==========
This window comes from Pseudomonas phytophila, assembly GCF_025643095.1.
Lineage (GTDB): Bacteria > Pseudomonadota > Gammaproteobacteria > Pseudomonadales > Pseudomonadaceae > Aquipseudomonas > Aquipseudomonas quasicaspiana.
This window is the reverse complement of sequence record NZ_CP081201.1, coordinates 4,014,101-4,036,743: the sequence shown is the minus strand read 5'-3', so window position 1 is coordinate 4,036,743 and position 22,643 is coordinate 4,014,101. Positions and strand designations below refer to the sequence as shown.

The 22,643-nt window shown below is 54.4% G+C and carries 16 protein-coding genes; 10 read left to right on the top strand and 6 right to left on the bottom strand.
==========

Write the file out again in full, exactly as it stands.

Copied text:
This window comes from Pseudomonas phytophila, assembly GCF_025643095.1.
Lineage (GTDB): Bacteria > Pseudomonadota > Gammaproteobacteria > Pseudomonadales > Pseudomonadaceae > Aquipseudomonas > Aquipseudomonas quasicaspiana.
This window is the reverse complement of sequence record NZ_CP081201.1, coordinates 4,014,101-4,036,743: the sequence shown is the minus strand read 5'-3', so window position 1 is coordinate 4,036,743 and position 22,643 is coordinate 4,014,101. Positions and strand designations below refer to the sequence as shown.

The 22,643-nt window shown below is 54.4% G+C and carries 16 protein-coding genes; 10 read left to right on the top strand and 6 right to left on the bottom strand.